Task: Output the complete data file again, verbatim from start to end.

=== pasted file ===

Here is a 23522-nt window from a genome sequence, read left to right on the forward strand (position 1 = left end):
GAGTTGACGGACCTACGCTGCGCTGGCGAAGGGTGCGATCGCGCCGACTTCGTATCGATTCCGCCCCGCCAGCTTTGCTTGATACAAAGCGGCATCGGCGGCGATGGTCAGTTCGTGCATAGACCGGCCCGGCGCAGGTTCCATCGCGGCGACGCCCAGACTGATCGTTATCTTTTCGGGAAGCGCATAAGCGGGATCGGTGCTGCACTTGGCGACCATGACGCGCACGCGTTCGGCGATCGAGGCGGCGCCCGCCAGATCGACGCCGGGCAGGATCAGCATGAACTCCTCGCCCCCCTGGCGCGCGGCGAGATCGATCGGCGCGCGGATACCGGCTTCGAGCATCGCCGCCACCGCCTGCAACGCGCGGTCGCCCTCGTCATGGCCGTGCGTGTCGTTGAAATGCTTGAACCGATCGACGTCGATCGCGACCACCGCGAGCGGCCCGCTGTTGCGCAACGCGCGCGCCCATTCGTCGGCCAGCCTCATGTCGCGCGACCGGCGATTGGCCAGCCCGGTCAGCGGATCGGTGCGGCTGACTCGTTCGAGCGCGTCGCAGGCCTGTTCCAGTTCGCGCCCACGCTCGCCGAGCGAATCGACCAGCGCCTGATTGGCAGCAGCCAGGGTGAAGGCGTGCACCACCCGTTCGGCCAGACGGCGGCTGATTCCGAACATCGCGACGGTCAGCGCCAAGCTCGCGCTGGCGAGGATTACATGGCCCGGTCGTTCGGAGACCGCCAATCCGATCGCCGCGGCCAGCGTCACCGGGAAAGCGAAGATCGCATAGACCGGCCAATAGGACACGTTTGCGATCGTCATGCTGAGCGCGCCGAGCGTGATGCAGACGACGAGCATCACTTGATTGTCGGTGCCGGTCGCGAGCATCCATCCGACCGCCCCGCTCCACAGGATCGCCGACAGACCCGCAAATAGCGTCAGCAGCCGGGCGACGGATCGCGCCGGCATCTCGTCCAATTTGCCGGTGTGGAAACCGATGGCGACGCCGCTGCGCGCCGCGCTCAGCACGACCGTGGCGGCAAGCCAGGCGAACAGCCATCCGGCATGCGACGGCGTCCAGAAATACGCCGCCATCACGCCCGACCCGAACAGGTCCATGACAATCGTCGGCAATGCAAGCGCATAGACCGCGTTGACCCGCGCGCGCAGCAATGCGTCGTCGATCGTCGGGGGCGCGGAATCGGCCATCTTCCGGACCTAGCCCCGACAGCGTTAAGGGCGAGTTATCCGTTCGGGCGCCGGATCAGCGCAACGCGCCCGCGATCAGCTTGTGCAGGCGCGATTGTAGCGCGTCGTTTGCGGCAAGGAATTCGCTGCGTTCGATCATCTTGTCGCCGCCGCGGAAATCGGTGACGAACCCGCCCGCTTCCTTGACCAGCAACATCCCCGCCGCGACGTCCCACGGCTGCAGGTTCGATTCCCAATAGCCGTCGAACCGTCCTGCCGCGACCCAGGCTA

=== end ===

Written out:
Here is a 23522-nt window from a genome sequence, read left to right on the forward strand (position 1 = left end):
GAGTTGACGGACCTACGCTGCGCTGGCGAAGGGTGCGATCGCGCCGACTTCGTATCGATTCCGCCCCGCCAGCTTTGCTTGATACAAAGCGGCATCGGCGGCGATGGTCAGTTCGTGCATAGACCGGCCCGGCGCAGGTTCCATCGCGGCGACGCCCAGACTGATCGTTATCTTTTCGGGAAGCGCATAAGCGGGATCGGTGCTGCACTTGGCGACCATGACGCGCACGCGTTCGGCGATCGAGGCGGCGCCCGCCAGATCGACGCCGGGCAGGATCAGCATGAACTCCTCGCCCCCCTGGCGCGCGGCGAGATCGATCGGCGCGCGGATACCGGCTTCGAGCATCGCCGCCACCGCCTGCAACGCGCGGTCGCCCTCGTCATGGCCGTGCGTGTCGTTGAAATGCTTGAACCGATCGACGTCGATCGCGACCACCGCGAGCGGCCCGCTGTTGCGCAACGCGCGCGCCCATTCGTCGGCCAGCCTCATGTCGCGCGACCGGCGATTGGCCAGCCCGGTCAGCGGATCGGTGCGGCTGACTCGTTCGAGCGCGTCGCAGGCCTGTTCCAGTTCGCGCCCACGCTCGCCGAGCGAATCGACCAGCGCCTGATTGGCAGCAGCCAGGGTGAAGGCGTGCACCACCCGTTCGGCCAGACGGCGGCTGATTCCGAACATCGCGACGGTCAGCGCCAAGCTCGCGCTGGCGAGGATTACATGGCCCGGTCGTTCGGAGACCGCCAATCCGATCGCCGCGGCCAGCGTCACCGGGAAAGCGAAGATCGCATAGACCGGCCAATAGGACACGTTTGCGATCGTCATGCTGAGCGCGCCGAGCGTGATGCAGACGACGAGCATCACTTGATTGTCGGTGCCGGTCGCGAGCATCCATCCGACCGCCCCGCTCCACAGGATCGCCGACAGACCCGCAAATAGCGTCAGCAGCCGGGCGACGGATCGCGCCGGCATCTCGTCCAATTTGCCGGTGTGGAAACCGATGGCGACGCCGCTGCGCGCCGCGCTCAGCACGACCGTGGCGGCAAGCCAGGCGAACAGCCATCCGGCATGCGACGGCGTCCAGAAATACGCCGCCATCACGCCCGACCCGAACAGGTCCATGACAATCGTCGGCAATGCAAGCGCATAGACCGCGTTGACCCGCGCGCGCAGCAATGCGTCGTCGATCGTCGGGGGCGCGGAATCGGCCATCTTCCGGACCTAGCCCCGACAGCGTTAAGGGCGAGTTATCCGTTCGGGCGCCGGATCAGCGCAACGCGCCCGCGATCAGCTTGTGCAGGCGCGATTGTAGCGCGTCGTTTGCGGCAAGGAATTCGCTGCGTTCGATCATCTTGTCGCCGCCGCGGAAATCGGTGACGAACCCGCCCGCTTCCTTGACCAGCAACATCCCCGCCGCGACGTCCCACGGCTGCAGGTTCGATTCCCAATAGCCGTCGAACCGTCCTGCCGCGACCCAGGCTA